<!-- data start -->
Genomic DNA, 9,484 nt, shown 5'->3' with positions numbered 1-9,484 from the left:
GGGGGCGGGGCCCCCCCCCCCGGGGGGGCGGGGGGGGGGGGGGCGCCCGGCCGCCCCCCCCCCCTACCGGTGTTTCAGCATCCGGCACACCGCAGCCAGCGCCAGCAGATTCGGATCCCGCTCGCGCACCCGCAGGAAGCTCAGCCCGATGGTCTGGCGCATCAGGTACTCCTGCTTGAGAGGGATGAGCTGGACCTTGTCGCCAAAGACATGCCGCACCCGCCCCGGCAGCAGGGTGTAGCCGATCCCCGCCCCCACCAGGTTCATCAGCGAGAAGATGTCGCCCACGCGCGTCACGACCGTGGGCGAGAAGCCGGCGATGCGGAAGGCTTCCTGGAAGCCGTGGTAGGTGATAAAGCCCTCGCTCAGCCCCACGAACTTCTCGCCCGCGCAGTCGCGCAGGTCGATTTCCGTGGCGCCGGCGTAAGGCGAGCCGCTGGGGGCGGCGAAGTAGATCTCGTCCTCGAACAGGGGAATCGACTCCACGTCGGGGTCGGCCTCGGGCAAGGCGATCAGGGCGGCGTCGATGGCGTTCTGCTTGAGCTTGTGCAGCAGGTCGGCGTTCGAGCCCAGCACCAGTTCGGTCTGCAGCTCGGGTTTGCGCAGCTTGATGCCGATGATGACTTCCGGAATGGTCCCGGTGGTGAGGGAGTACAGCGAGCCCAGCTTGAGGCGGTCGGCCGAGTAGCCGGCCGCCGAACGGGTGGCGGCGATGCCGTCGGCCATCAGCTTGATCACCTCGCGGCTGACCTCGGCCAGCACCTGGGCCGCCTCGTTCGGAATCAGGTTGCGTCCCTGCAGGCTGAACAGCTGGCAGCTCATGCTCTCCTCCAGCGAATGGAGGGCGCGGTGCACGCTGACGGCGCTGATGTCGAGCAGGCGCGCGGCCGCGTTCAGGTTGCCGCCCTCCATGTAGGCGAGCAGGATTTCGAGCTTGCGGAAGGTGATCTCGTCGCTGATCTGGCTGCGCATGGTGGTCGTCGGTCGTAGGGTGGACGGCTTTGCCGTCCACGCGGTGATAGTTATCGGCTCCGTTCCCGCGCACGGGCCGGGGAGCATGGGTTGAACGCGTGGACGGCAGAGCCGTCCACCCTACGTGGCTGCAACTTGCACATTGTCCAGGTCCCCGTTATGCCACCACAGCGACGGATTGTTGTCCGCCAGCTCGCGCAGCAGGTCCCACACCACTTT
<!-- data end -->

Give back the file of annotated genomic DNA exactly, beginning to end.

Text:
Genomic DNA, 9,484 nt, shown 5'->3' with positions numbered 1-9,484 from the left:
GGGGGCGGGGCCCCCCCCCCCGGGGGGGCGGGGGGGGGGGGGGCGCCCGGCCGCCCCCCCCCCCTACCGGTGTTTCAGCATCCGGCACACCGCAGCCAGCGCCAGCAGATTCGGATCCCGCTCGCGCACCCGCAGGAAGCTCAGCCCGATGGTCTGGCGCATCAGGTACTCCTGCTTGAGAGGGATGAGCTGGACCTTGTCGCCAAAGACATGCCGCACCCGCCCCGGCAGCAGGGTGTAGCCGATCCCCGCCCCCACCAGGTTCATCAGCGAGAAGATGTCGCCCACGCGCGTCACGACCGTGGGCGAGAAGCCGGCGATGCGGAAGGCTTCCTGGAAGCCGTGGTAGGTGATAAAGCCCTCGCTCAGCCCCACGAACTTCTCGCCCGCGCAGTCGCGCAGGTCGATTTCCGTGGCGCCGGCGTAAGGCGAGCCGCTGGGGGCGGCGAAGTAGATCTCGTCCTCGAACAGGGGAATCGACTCCACGTCGGGGTCGGCCTCGGGCAAGGCGATCAGGGCGGCGTCGATGGCGTTCTGCTTGAGCTTGTGCAGCAGGTCGGCGTTCGAGCCCAGCACCAGTTCGGTCTGCAGCTCGGGTTTGCGCAGCTTGATGCCGATGATGACTTCCGGAATGGTCCCGGTGGTGAGGGAGTACAGCGAGCCCAGCTTGAGGCGGTCGGCCGAGTAGCCGGCCGCCGAACGGGTGGCGGCGATGCCGTCGGCCATCAGCTTGATCACCTCGCGGCTGACCTCGGCCAGCACCTGGGCCGCCTCGTTCGGAATCAGGTTGCGTCCCTGCAGGCTGAACAGCTGGCAGCTCATGCTCTCCTCCAGCGAATGGAGGGCGCGGTGCACGCTGACGGCGCTGATGTCGAGCAGGCGCGCGGCCGCGTTCAGGTTGCCGCCCTCCATGTAGGCGAGCAGGATTTCGAGCTTGCGGAAGGTGATCTCGTCGCTGATCTGGCTGCGCATGGTGGTCGTCGGTCGTAGGGTGGACGGCTTTGCCGTCCACGCGGTGATAGTTATCGGCTCCGTTCCCGCGCACGGGCCGGGGAGCATGGGTTGAACGCGTGGACGGCAGAGCCGTCCACCCTACGTGGCTGCAACTTGCACATTGTCCAGGTCCCCGTTATGCCACCACAGCGACGGATTGTTGTCCGCCAGCTCGCGCAGCAGGTCCCACACCACTTT